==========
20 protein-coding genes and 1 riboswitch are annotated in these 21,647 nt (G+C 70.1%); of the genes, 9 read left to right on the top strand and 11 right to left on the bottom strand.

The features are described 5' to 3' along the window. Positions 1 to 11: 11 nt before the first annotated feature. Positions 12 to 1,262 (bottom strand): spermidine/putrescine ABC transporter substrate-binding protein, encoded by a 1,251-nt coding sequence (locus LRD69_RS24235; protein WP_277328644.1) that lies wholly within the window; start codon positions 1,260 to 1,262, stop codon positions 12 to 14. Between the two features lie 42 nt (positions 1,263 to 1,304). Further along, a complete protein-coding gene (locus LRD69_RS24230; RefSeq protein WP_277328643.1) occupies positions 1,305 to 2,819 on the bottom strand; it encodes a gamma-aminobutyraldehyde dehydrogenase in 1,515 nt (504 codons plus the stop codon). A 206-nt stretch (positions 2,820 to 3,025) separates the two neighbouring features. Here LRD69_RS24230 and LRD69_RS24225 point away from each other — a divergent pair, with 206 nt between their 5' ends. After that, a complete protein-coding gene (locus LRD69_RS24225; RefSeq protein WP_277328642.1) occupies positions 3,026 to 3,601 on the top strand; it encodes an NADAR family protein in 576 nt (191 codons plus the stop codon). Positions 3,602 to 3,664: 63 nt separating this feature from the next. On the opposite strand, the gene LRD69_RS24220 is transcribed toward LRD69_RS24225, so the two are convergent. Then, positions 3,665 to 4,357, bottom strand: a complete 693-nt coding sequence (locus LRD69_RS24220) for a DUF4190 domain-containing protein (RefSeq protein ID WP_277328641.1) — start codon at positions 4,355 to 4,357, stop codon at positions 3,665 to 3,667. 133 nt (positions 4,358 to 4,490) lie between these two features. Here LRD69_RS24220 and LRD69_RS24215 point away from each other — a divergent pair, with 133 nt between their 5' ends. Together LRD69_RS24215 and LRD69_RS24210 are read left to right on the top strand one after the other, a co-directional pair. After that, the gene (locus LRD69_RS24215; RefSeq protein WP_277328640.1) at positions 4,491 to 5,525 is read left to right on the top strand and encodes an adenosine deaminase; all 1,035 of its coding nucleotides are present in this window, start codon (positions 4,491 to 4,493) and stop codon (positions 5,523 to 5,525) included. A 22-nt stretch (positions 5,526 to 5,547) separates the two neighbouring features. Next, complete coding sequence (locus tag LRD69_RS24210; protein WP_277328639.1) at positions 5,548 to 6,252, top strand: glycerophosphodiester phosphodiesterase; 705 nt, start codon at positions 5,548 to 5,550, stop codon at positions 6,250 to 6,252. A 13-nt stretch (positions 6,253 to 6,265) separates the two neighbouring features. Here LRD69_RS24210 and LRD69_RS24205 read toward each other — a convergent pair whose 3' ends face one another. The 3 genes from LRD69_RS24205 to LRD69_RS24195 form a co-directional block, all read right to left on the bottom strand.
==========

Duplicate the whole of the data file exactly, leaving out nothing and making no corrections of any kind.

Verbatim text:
20 protein-coding genes and 1 riboswitch are annotated in these 21,647 nt (G+C 70.1%); of the genes, 9 read left to right on the top strand and 11 right to left on the bottom strand.

The features are described 5' to 3' along the window. Positions 1 to 11: 11 nt before the first annotated feature. Positions 12 to 1,262 (bottom strand): spermidine/putrescine ABC transporter substrate-binding protein, encoded by a 1,251-nt coding sequence (locus LRD69_RS24235; protein WP_277328644.1) that lies wholly within the window; start codon positions 1,260 to 1,262, stop codon positions 12 to 14. Between the two features lie 42 nt (positions 1,263 to 1,304). Further along, a complete protein-coding gene (locus LRD69_RS24230; RefSeq protein WP_277328643.1) occupies positions 1,305 to 2,819 on the bottom strand; it encodes a gamma-aminobutyraldehyde dehydrogenase in 1,515 nt (504 codons plus the stop codon). A 206-nt stretch (positions 2,820 to 3,025) separates the two neighbouring features. Here LRD69_RS24230 and LRD69_RS24225 point away from each other — a divergent pair, with 206 nt between their 5' ends. After that, a complete protein-coding gene (locus LRD69_RS24225; RefSeq protein WP_277328642.1) occupies positions 3,026 to 3,601 on the top strand; it encodes an NADAR family protein in 576 nt (191 codons plus the stop codon). Positions 3,602 to 3,664: 63 nt separating this feature from the next. On the opposite strand, the gene LRD69_RS24220 is transcribed toward LRD69_RS24225, so the two are convergent. Then, positions 3,665 to 4,357, bottom strand: a complete 693-nt coding sequence (locus LRD69_RS24220) for a DUF4190 domain-containing protein (RefSeq protein ID WP_277328641.1) — start codon at positions 4,355 to 4,357, stop codon at positions 3,665 to 3,667. 133 nt (positions 4,358 to 4,490) lie between these two features. Here LRD69_RS24220 and LRD69_RS24215 point away from each other — a divergent pair, with 133 nt between their 5' ends. Together LRD69_RS24215 and LRD69_RS24210 are read left to right on the top strand one after the other, a co-directional pair. After that, the gene (locus LRD69_RS24215; RefSeq protein WP_277328640.1) at positions 4,491 to 5,525 is read left to right on the top strand and encodes an adenosine deaminase; all 1,035 of its coding nucleotides are present in this window, start codon (positions 4,491 to 4,493) and stop codon (positions 5,523 to 5,525) included. A 22-nt stretch (positions 5,526 to 5,547) separates the two neighbouring features. Next, complete coding sequence (locus tag LRD69_RS24210; protein WP_277328639.1) at positions 5,548 to 6,252, top strand: glycerophosphodiester phosphodiesterase; 705 nt, start codon at positions 5,548 to 5,550, stop codon at positions 6,250 to 6,252. A 13-nt stretch (positions 6,253 to 6,265) separates the two neighbouring features. Here LRD69_RS24210 and LRD69_RS24205 read toward each other — a convergent pair whose 3' ends face one another. The 3 genes from LRD69_RS24205 to LRD69_RS24195 form a co-directional block, all read right to left on the bottom strand.